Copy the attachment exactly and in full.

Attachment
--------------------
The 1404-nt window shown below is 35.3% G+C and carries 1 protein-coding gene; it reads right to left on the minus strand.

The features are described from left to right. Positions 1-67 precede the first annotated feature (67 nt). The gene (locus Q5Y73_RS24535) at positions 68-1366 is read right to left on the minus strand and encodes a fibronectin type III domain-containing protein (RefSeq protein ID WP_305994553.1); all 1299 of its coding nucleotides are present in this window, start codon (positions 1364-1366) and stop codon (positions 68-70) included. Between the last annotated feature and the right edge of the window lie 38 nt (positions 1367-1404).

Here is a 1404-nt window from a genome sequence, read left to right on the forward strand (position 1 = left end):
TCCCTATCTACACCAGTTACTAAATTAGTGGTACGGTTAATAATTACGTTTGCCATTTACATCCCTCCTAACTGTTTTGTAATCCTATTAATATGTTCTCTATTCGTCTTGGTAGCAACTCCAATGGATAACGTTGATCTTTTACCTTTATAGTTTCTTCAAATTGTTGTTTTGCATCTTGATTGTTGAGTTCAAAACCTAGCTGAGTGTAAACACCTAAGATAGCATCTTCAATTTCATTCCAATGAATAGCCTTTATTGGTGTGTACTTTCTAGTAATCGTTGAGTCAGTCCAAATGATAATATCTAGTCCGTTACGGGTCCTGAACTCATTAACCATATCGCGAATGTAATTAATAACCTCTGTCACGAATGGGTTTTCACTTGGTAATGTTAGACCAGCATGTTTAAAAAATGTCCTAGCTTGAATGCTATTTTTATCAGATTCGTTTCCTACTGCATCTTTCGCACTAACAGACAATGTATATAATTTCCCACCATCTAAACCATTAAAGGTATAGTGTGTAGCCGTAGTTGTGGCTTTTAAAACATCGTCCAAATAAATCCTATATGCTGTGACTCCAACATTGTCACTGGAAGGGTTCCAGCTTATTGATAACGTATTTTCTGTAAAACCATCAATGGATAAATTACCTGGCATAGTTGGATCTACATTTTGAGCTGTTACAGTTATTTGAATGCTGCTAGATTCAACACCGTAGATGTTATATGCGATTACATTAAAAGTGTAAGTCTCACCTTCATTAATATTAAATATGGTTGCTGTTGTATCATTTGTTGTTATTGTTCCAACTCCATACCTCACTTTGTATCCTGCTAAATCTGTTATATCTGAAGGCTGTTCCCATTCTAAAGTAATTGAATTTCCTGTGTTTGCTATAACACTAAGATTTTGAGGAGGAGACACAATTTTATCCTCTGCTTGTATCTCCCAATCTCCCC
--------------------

The 1404-nt window shown below is 35.3% G+C and carries 1 protein-coding gene; it reads right to left on the minus strand.

The features are described from left to right. Positions 1-67 precede the first annotated feature (67 nt). The gene (locus Q5Y73_RS24535) at positions 68-1366 is read right to left on the minus strand and encodes a fibronectin type III domain-containing protein (RefSeq protein ID WP_305994553.1); all 1299 of its coding nucleotides are present in this window, start codon (positions 1364-1366) and stop codon (positions 68-70) included. Between the last annotated feature and the right edge of the window lie 38 nt (positions 1367-1404).

Here is a 1404-nt window from a genome sequence, read left to right on the forward strand (position 1 = left end):
TCCCTATCTACACCAGTTACTAAATTAGTGGTACGGTTAATAATTACGTTTGCCATTTACATCCCTCCTAACTGTTTTGTAATCCTATTAATATGTTCTCTATTCGTCTTGGTAGCAACTCCAATGGATAACGTTGATCTTTTACCTTTATAGTTTCTTCAAATTGTTGTTTTGCATCTTGATTGTTGAGTTCAAAACCTAGCTGAGTGTAAACACCTAAGATAGCATCTTCAATTTCATTCCAATGAATAGCCTTTATTGGTGTGTACTTTCTAGTAATCGTTGAGTCAGTCCAAATGATAATATCTAGTCCGTTACGGGTCCTGAACTCATTAACCATATCGCGAATGTAATTAATAACCTCTGTCACGAATGGGTTTTCACTTGGTAATGTTAGACCAGCATGTTTAAAAAATGTCCTAGCTTGAATGCTATTTTTATCAGATTCGTTTCCTACTGCATCTTTCGCACTAACAGACAATGTATATAATTTCCCACCATCTAAACCATTAAAGGTATAGTGTGTAGCCGTAGTTGTGGCTTTTAAAACATCGTCCAAATAAATCCTATATGCTGTGACTCCAACATTGTCACTGGAAGGGTTCCAGCTTATTGATAACGTATTTTCTGTAAAACCATCAATGGATAAATTACCTGGCATAGTTGGATCTACATTTTGAGCTGTTACAGTTATTTGAATGCTGCTAGATTCAACACCGTAGATGTTATATGCGATTACATTAAAAGTGTAAGTCTCACCTTCATTAATATTAAATATGGTTGCTGTTGTATCATTTGTTGTTATTGTTCCAACTCCATACCTCACTTTGTATCCTGCTAAATCTGTTATATCTGAAGGCTGTTCCCATTCTAAAGTAATTGAATTTCCTGTGTTTGCTATAACACTAAGATTTTGAGGAGGAGACACAATTTTATCCTCTGCTTGTATCTCCCAATCTCCCC